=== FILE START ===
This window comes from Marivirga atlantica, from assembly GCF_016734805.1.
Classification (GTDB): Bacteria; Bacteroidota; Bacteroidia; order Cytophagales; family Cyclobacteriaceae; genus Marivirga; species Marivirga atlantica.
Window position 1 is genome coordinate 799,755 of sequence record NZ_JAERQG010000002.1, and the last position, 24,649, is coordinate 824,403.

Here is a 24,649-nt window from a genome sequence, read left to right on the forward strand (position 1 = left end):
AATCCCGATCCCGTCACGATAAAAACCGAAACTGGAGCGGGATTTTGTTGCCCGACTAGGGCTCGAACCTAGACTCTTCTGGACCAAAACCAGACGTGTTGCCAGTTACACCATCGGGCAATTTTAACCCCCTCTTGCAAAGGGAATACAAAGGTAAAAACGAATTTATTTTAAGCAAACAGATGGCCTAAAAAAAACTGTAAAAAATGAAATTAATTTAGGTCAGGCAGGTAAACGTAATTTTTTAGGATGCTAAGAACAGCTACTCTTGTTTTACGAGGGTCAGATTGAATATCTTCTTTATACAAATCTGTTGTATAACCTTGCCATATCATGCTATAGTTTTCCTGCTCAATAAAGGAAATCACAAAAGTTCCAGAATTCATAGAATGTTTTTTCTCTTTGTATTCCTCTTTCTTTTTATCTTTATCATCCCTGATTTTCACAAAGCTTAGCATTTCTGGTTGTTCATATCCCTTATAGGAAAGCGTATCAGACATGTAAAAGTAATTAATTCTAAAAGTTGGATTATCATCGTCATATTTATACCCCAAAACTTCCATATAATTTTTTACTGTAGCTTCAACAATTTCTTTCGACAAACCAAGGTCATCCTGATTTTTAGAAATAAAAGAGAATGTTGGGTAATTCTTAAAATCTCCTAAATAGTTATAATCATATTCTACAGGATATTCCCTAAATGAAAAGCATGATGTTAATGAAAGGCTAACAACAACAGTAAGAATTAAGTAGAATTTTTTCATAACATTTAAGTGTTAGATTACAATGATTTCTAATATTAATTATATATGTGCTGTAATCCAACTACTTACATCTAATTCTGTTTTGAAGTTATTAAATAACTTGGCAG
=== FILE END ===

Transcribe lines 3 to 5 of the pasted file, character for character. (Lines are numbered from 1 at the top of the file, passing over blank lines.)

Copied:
Window position 1 is genome coordinate 799,755 of sequence record NZ_JAERQG010000002.1, and the last position, 24,649, is coordinate 824,403.

Here is a 24,649-nt window from a genome sequence, read left to right on the forward strand (position 1 = left end):
AATCCCGATCCCGTCACGATAAAAACCGAAACTGGAGCGGGATTTTGTTGCCCGACTAGGGCTCGAACCTAGACTCTTCTGGACCAAAACCAGACGTGTTGCCAGTTACACCATCGGGCAATTTTAACCCCCTCTTGCAAAGGGAATACAAAGGTAAAAACGAATTTATTTTAAGCAAACAGATGGCCTAAAAAAAACTGTAAAAAATGAAATTAATTTAGGTCAGGCAGGTAAACGTAATTTTTTAGGATGCTAAGAACAGCTACTCTTGTTTTACGAGGGTCAGATTGAATATCTTCTTTATACAAATCTGTTGTATAACCTTGCCATATCATGCTATAGTTTTCCTGCTCAATAAAGGAAATCACAAAAGTTCCAGAATTCATAGAATGTTTTTTCTCTTTGTATTCCTCTTTCTTTTTATCTTTATCATCCCTGATTTTCACAAAGCTTAGCATTTCTGGTTGTTCATATCCCTTATAGGAAAGCGTATCAGACATGTAAAAGTAATTAATTCTAAAAGTTGGATTATCATCGTCATATTTATACCCCAAAACTTCCATATAATTTTTTACTGTAGCTTCAACAATTTCTTTCGACAAACCAAGGTCATCCTGATTTTTAGAAATAAAAGAGAATGTTGGGTAATTCTTAAAATCTCCTAAATAGTTATAATCATATTCTACAGGATATTCCCTAAATGAAAAGCATGATGTTAATGAAAGGCTAACAACAACAGTAAGAATTAAGTAGAATTTTTTCATAACATTTAAGTGTTAGATTACAATGATTTCTAATATTAATTATATATGTGCTGTAATCCAACTACTTACATCTAATTCTGTTTTGAAGTTATTAAATAACTTGGCAG